Isla Isabela is an amazing place. It is overrun with nesting Frigates and Boobies. Not to mention the Iguanas. The frigates are graceful, high flying fishermen who nest in the bushes of the island. The males blow up their red neck tissue to show off to the females. Their fishing technique seems to be a combination of actively going after surface fish when they have to, but more often harassing a Boobie till it drops the fish it caught.
The boobies are hapless, awkward stepping birds. Their name in Spanish is Bobo – simpleton. They come in blue and yellow footed varieties (and a rare red-footed, which we didn’t see). One parent is always on the nest. The males whistle at you when you walk too close, and the females yell at you with goose-like honking. There is a never ending set of mating and bonding rituals going on between these birds. The males start up a Boobie dance where they high step their feet and get the female into a good rhythm. If that doesn’t work, the males bring over nesting material and offer it up as a token of admiration.
We took about 7 million photos of boobies and frigates. I’ll try and cut them down to a few thou here.
Anchoring in Isabela is interesting. The bottom is basically all rock and boulder. You lay out the anchor and chain, but it doesn’t really dig in at all. The chain grinds along the bottom, making loud, eerie sounds in the boat. The photo above shows our anchor laying on its side after our first anchoring attempt. We jumped in for a snorkel and realized that we were way too close to some underwater rock outcroppings off the SE point. They jump up to 3 or 4 feet underwater. The second anchoring job was in deeper water, 40 feet or so. Still all rock bottom. Every time a small swell made it around the point the chain grinding noise filled the boat. I wouldn’t want to be in this anchorage in a real blow, but the island is really worth the anchoring risk.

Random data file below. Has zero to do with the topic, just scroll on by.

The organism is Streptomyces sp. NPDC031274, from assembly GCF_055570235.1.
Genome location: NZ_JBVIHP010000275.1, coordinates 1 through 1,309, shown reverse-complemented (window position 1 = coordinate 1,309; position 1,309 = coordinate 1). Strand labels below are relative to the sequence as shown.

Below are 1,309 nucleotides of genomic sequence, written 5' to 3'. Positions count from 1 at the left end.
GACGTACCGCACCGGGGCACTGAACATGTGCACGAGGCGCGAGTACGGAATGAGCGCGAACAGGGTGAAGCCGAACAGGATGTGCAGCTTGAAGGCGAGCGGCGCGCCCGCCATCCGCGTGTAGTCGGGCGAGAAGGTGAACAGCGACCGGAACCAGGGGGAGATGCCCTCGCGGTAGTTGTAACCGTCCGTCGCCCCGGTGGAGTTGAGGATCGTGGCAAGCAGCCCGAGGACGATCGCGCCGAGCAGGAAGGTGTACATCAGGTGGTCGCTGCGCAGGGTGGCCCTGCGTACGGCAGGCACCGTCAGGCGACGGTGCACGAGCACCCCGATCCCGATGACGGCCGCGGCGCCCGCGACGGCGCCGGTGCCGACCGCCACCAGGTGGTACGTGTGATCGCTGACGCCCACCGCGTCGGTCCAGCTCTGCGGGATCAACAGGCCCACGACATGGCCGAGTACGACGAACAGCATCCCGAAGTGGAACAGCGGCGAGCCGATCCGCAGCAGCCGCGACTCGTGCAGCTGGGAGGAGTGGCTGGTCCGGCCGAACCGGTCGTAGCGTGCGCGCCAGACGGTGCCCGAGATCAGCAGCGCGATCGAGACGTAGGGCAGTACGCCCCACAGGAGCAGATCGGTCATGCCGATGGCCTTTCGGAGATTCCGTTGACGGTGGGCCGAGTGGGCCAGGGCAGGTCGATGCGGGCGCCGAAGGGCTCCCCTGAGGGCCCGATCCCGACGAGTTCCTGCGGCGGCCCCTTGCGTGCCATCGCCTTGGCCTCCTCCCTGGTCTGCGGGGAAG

Jeorgia anchored in the back ground.
Looking across island near sunset.
We arrived on Christmas Day, so we stopped by the little Boobie chapel built on the point. It was all cleaned up and had the candles lit by the transient island fishermen. There was no sign that Santa or his helpers had stopped the evening before.
Dancing Blue-footed Boobie doing the high step
And she joins in with the dance.
Baby yellow-footed Boobie with parent keeping a close watch just behind.
Paul protecting his boobies while whale-watching from 280 feet above sea level atop the island. We saw humpback whales all around the island!
Mr. and Mrs. frigate.
More frigate team work.
Check the newly hatched frigate chick sticking his white head and beak out from under mama (or papa?). The birds let you get astonishingly close to the nests, but we stayed just out of the reach of those beaks!
Apparently the bird researchers who stay on this island are hard at seeing and use an oversized labeling system – either that or this gal has a weird birth mark.
Big rays hiding in the sand, at least a half dozen together. (The white spot is a small shrimp or bubble near the camera.)
Some kind of Anglefish(?)
A curious Triggerfish
We celebrated a wonderful Christmas on Isla Isabela. Hope yours was happy, too.
Paul and Chris